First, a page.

VC funding of startup companies comes in rounds, commonly referred to as Angel, Serie A, Serie B, Serie C, etc. What does that mean and why does it come in rounds? That’s what this post is about.
Bruno and Tyebjee have identified six rounds of capital infusions in their article The entrepreneur’s search for capital (1985) :
- The seed money stage: angel investment mostly to proof a concept and to cover initial product development and marketing costs;
- First round financing: to fund commercial manufacturing and sales;
- Second round financing: to provide working capital for a growing firm with expanding sales; the company is not yet profitable;
- Third round financing: for companies that break even or show a profit. The investment is required to fund working capital, marketing and/or product development.
- Fourth round financing: the company is expecting to have an IPO within six months to a year. The investment is often used to restructure major stock holder positions facing the IPO and repaid after the public underwriting.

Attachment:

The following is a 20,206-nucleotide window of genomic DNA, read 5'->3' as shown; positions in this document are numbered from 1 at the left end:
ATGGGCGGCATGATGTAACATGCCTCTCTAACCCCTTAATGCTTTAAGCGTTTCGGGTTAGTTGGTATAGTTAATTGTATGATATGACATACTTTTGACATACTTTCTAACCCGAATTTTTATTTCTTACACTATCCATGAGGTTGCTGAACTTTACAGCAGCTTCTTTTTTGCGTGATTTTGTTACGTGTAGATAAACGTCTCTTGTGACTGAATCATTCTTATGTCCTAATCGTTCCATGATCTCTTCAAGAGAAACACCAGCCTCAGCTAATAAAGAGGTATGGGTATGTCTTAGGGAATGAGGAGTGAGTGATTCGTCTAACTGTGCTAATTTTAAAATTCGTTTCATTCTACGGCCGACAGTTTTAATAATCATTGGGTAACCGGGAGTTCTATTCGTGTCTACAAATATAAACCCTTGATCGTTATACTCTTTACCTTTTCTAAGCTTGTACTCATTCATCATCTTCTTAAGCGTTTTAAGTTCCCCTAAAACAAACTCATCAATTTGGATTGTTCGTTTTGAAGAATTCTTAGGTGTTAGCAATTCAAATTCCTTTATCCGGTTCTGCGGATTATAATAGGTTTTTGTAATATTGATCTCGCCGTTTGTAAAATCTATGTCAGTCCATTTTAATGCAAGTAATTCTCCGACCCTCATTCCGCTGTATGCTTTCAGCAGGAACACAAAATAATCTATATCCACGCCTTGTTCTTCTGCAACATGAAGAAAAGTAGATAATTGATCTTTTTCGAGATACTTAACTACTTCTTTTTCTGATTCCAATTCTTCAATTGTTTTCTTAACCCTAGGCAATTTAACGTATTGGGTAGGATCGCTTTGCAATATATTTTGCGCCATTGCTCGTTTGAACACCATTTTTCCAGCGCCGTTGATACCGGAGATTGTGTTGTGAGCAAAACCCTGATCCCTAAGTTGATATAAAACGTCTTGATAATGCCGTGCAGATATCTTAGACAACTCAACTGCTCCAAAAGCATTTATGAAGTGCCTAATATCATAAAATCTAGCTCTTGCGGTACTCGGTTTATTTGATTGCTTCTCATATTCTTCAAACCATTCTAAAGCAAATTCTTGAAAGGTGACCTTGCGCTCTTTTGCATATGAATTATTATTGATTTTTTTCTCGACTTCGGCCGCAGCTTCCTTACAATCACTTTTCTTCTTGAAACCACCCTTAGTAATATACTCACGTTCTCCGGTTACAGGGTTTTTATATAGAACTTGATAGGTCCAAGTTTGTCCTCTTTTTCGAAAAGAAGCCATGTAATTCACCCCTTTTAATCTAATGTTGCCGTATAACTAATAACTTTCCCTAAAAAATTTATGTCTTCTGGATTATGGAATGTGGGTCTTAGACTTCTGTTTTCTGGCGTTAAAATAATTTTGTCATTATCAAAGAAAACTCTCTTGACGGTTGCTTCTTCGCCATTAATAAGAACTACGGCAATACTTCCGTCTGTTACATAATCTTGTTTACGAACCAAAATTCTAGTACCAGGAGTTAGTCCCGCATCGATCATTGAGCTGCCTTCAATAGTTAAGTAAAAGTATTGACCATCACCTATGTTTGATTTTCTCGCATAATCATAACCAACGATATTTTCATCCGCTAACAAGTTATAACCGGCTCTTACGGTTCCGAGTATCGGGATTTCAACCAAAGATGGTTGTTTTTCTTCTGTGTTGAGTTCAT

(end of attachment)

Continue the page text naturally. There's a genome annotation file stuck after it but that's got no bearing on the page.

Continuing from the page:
Although not mentioned by Bruno and Tyebjee, they define their rounds by milestones, i.e. the state a company has reached. Looking at the milestones there is a difference in characteristics between the first and second round: the second round the investors are funding the scalability of the company itself instead of financing the product development or its marketing. An important indication is the provisioning of working capital to finance existing activities.
With this shift from product to the business, the company has reached the milestone that it has value added to the market with the product and the next milestone is defined in terms of growth of turnover.
Most commonly terms used in the VC industry however are Angel, series A, Series B, Series C etc. to indicate the round of financing of a company. Although commonly used the terms are not defined exactly. In this thesis a Series B investment will be used as an equivalent for the Second round financing as defined by Bruno and Tyebjee.
The Series B investment can be spread in tranches where the VC and the startup company agree upon certain predefined milestones as described by Metrick and Yasuda in their book Venture capital and the finance of innovation ( 2011, p. 148). I will use the term minor milestone to indicate the proceedings of the funding within an investment Serie using tranches and the term milestone to indicate a new investment Serie.
Another nice post about this can be read here: Elad Blog funding rounds